HOMEBREW Digest #4687 Fri 31 December 2004

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  Happy New Year! ("Pat Babcock")
  Wyeast 3822 ("melanchthon")
  Commercial yeasts: mixtures of strains? (Fred Johnson)
  Finishing fermentation in kegs ("melanchthon")
  Slaked Lime Treatment ("A.J deLange")
  Re: Commercial yeasts: mixtures of strains? ("Dave Burley")
  Yeasty flavors ("Peed, John")

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---------------------------------------------------------------------- Date: Fri, 31 Dec 2004 01:39:00 -0500 From: "Pat Babcock" <pbabcock at hbd.org> Subject: Happy New Year! Greetings, Beerlings! Take me to your rendition of Renner's Egg Nog... Wishing you all a happy and safe new year! - -- See ya! Pat Babcock in SE Michigan Chief of HBD Janitorial Services http://hbd.org pbabcock at hbd.org Return to table of contents
Date: Fri, 31 Dec 2004 07:05:06 -0500 From: "melanchthon" <rhayader at bellsouth.net> Subject: Wyeast 3822 I recently purchased some Wyeast "Dutch Castle" #3822 from Nothern Brewer. I did this because I didn't remember seeing it around before and its description sounded interesting so what the heck, right? After searching some books and the web however, I can find no recipes using it or accounts of experiences with it, only people asking the same questions I am. Can anyone enlighten me about this? Even a rough recipe style idea would be extremely appreciated! Chris Hart D ungshovelerson & Son's Brewery Gainesville, FL Return to table of contents
Date: Fri, 31 Dec 2004 08:26:09 -0500 From: Fred Johnson <FLJohnson at portbridge.com> Subject: Commercial yeasts: mixtures of strains? Dave Burley made an interesting statement in his recent post regarding Wyeast 1318: > If this is a true London yeast mixture of powdery and flocculant > strains and > not a single strain,... I was not under the impression that the yeast strains we purchased could be a mixture of strains unless stated so on the package. Is it true that London "strains" are often mixtures? I do realize that we aren't necessarily getting a clone, but I didn't realize we were getting known mixtures. If this is true, it is a very important point, as Dave noted. If one is selecting yeast from the secondary rather than the primary, one will be propagating yeast with significantly different properties. I, personally, don't usually save a repitch the yeast from either fermentor. I save part of the starter in the fridge and grow that up as a new starter for the next batch, so I don't think I've selected the powdery strain away from the more flocculant strain. (I don't want to get into the Clinitest thing again. I was never convinced that a beer with a lot of unfermentables will give the same results by Clinitest as a beer without a lot of unfermentables when fermentation is complete.) Fred L Johnson Apex, North Carolina, USA Return to table of contents
Date: Fri, 31 Dec 2004 09:08:25 -0500 From: "melanchthon" <rhayader at bellsouth.net> Subject: Finishing fermentation in kegs I have an additional, perhaps stupid, question. When I have finished fermenting in the secondary in carboys and proceed to keg my beer, I get a gravity reading and force carbonate. Sometimes a keg will go right into the fridge and sometimes it will sit in my office at room temperature for even a few months. These are all ales and what I want to know is: Does the kegged beer under pressure ferment further at room temperature as it sits? I believe I heard somewhere that pressure suppresses the yeasts fermentation abilities. I know I can attempt another reading but I want to know first in theory if this is possible. So should I begin taking readings also on the day I put the kegs in the fridge? Chris Hart D ungshovelerson & Son's Brewery Gainesville, FL Return to table of contents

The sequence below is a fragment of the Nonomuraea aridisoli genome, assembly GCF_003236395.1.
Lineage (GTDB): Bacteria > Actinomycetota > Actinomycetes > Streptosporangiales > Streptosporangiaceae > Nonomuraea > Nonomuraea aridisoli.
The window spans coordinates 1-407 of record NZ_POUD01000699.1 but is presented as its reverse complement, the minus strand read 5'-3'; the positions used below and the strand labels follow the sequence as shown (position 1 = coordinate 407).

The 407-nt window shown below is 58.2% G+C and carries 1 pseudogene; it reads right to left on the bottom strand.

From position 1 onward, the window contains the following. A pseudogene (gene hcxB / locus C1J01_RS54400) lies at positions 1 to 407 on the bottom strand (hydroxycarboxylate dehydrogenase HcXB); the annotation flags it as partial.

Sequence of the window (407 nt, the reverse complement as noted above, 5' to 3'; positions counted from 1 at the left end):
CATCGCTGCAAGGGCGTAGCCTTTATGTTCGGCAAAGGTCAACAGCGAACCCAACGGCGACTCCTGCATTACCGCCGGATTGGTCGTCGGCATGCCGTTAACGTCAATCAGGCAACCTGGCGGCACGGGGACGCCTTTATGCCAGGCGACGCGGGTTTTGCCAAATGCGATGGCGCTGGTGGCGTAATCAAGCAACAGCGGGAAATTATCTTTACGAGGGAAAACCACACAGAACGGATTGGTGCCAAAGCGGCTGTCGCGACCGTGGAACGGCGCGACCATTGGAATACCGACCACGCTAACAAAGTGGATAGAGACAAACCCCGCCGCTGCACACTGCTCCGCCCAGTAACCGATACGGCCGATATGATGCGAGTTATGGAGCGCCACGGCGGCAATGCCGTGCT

Date: Fri, 31 Dec 2004 15:11:39 +0000 From: "A.J deLange" <ajdel at cox.net> Subject: Slaked Lime Treatment I think part of the confusion with regard to statements to the effect that slaked lime (quick lime works just as well but is a little trickier to handle and store) is ineffective in treating water with high levels of permanent hardness is that lime treatment is thought of as a way of softening water when in fact it is actually done to reduce alkalinity i.e. to decarbonate. When the hardness is temporary there are equivalent amounts of calcium and bicarbonate (in fact the temporary hardess is defined as the amount of bicarbonate equivalent to the calcium) and the rection is Ca(OH)2 + Ca(HCO3)2 ---> 2CaCO3 + 2H2O. For permanent hardness one must add calcium equivalent to the remaining bicarbonate and the reaction becomes Ca(OH)2 + 2Na(HCO3) + CaCl2 --> 2 CaCO3 + 2H2O + 2NaCl in which I used calcium chloride as the source of the extra calcium. Note that in both cases all the calcium precipitates and in both cases the pH is not effected (thoretically). This is the basis for Hubert's scheme in which the lime is added to a portion of the water and the rest then added gradually until the pH falls back to its original value. So decarbonation is possible in both cases. The difference is that with temporary hardness you get rid of the bicarbonate. Period. With permanent hardness the bicarbonate is removed but it is replaced by the anion of whatever salt you used to supply the extra calcium. The concentration of anion is equivalent to the alkalnity removed. Why not use extra lime to get the calcium? The reaction to clear all the bicarbonate would be: Ca(OH)2 + 2NaHCO3 + Ca(OH)2 --> 2 CaCO3 + 2H2O + Na+ + 2OH- in other words the pH would go up (extra hydroxyl ions) and you would have replace bicarbonate alkalinity with hydroxyl alkalinity when your goal was to reduce total alkalinity. Over time CO2 from the air would dissolve 2CO2 + 2Na+ + 2OH- --> 2NaHCO3 and you'd be right back where you started from. The particular water in question is alkaline to the extent of about 2 mval (100 ppm as CaCO3). As a practical matter one can expect to decarbonate to about 1 mval using lime and that's with a well controlled process. Hubert Hanghoffer is the guy to see about how to do it most effectively but his scheme requires a pH meter (to detect the leveling off of pH drop mentioned above). Given the low calcium level we can say reasonably accurately that the 1 mval removed by lime treatment would be replaced by 1 mval of chloride (35 mg/L). The real problem with the water in question is the whopping sodium level. There is no simple way to remove this and so the best plan might be to blend the well water with RO or deionized water say 1:3. This will reduce the sodium to 17 ppm, the total hardness to 4 ppm and the alkalinity to 25 ppm as CaCO3. You ought to be able to do a decent Pils with that plus perhaps a pinch of calcium chloride. The high sodium level and low calcium beg the question as to whether this water has been run through an ion exchange softener either in the house or at the well ("private well" suggests that it could be a community well serving a small group of houses or it could serve only one dwelling). If a softener is involved you'll want to bypass it for brewing. The other thing of concern is the high pH. 9.3 is above the WHO approved level for potable water and the high sodium level with that pH suggest leaching of something into the water. I'd assume the lab eould have warned if anything were amiss. A.J. Return to table of contents